Paul’s collection of new work is evolving along exciting new avenues. Here are two of his latest pieces, Fritillary, which I have made as Archival Pigment Prints on Hahnemühle Photo Rag 308gsm for him.
As ever, the prints carry an extraordinary three-dimensional quality…
Paul explains the work further:
“One of the roots of this work is a trip I made to Japan many years ago during the blossom season.
“They have a kind of ancient rite, called O Hanami, which involves journeying into the landscape and sitting under blossom trees, simply to have the pleasure of letting swirls of petals drift over them.
“The translation of O Hanami is “The celebration of transient beauty”…it might end up as the title of this work.
“These two new pieces are made using petals from a snake’s head fritillary. I used to have a poster of a Charles Rennie Macintosh drawing of them and that’s in there somewhere too.”
From April to May, fifty stunning photographs graced the walls of The National Theatre on London’s South Bank.
Hot on the heels of Rockin’, it has been great to revisit another project of Andrew’s—The Circus.
I first had a glimpse of this body of work some seven years ago and, last week, the time came again to fire up my scanner and set about recording yet more captivating imagery from Andrew.
However, on receiving the parcel of 6×6 negatives and reference prints, little did I know that I was about to experience a shock ‘blast from the past’.
Staring at me from within the box was David Weeks, the ticket inspector from my school train journey!
He was certainly a character and, on reflection, it is of little surprise that I should see him in this guise…
Periodically, it’s certainly a pleasure to return to making high resolution film scans.
Film will always own a unique charm and beauty. If nothing else, it’s interesting to be reminded of grain structure’s dominance in the make-up of a negative.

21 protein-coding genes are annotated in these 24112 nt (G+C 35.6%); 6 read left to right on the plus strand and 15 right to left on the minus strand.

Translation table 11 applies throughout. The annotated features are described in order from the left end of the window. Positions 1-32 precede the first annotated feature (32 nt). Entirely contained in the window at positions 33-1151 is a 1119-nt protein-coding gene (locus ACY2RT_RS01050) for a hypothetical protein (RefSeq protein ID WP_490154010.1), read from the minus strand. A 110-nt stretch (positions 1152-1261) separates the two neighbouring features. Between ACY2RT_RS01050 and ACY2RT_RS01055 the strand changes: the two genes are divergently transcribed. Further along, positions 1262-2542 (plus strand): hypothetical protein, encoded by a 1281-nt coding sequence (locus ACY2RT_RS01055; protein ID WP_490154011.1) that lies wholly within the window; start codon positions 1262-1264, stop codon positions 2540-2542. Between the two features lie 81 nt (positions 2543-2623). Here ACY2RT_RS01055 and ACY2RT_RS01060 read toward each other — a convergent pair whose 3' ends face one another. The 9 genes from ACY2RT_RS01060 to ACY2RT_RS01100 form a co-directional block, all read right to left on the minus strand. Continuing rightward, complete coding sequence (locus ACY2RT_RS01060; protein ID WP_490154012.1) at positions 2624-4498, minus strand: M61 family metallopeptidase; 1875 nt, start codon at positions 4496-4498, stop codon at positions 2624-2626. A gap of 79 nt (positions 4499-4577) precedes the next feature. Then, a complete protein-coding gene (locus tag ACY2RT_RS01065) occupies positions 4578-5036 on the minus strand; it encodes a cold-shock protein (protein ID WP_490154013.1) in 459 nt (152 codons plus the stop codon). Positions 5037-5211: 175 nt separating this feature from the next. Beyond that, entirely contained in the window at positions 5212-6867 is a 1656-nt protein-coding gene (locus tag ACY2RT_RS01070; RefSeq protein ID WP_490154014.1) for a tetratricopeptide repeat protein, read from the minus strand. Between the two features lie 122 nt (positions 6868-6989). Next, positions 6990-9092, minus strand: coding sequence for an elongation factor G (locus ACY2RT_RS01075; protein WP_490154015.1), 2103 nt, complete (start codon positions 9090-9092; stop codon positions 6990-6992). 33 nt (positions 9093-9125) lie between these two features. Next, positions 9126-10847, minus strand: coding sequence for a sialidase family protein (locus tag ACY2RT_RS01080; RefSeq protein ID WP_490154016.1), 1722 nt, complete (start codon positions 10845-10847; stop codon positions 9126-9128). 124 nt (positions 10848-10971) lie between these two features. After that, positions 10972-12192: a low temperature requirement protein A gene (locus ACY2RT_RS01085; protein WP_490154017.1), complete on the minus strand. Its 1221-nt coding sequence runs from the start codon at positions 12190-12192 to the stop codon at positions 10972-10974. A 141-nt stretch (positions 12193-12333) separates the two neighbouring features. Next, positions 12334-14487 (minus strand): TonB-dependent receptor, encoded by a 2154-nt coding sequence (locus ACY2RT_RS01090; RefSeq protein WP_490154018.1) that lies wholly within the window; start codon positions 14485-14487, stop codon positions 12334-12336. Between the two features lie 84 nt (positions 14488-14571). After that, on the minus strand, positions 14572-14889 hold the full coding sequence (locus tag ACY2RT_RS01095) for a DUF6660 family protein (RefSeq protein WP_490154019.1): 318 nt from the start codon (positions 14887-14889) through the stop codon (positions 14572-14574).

So very recently, we used to be more than happy to accept the wonderful image quality provided by film.
To my mind, this sits at odds with a modern-day obsession—the eradication of relatively low levels of ‘unsightly’ noise in our digital captures.
I’ve written before about the importance, in my opinion, for a contemporary photographer to remind him or herself of our medium’s roots, especially in this era of The Photoshop Aesthetic…
Once in a while, let’s keep some noise, I say, and avoid the clinicism!
Well, it’s been a while since my last post; busy times at Jack Lowe Studio and the small matter of a semi-enforced break for a Royal Wedding…anyway, it’s good to be back in the Blogosphere once more.
I’m pleased to announce that four of my very own photographic pieces, Tree Spaces, will be showing at Hoults Yard’s ThinkTank for two nights only (Friday 13th and Saturday 14th May) as part of The Late Shows in and around Newcastle upon Tyne…
You may have seen my previous post a while ago but here’s a reminder for you:
Made at Bolam Lake in 2004, this is the first time I have shown all four of these pieces together.
At 40 inches across, my Tree Spaces turn walls into windows.
I hope the audience enjoys the sensation of ‘being there’ as if standing in the woodland releasing the shutter themselves.
These pieces are for sale individually as Archival Pigment Prints on Hahnemühle Photo Rag 308gsm, each in an edition of 25.
If you can make it, I’ll look forward to seeing you there…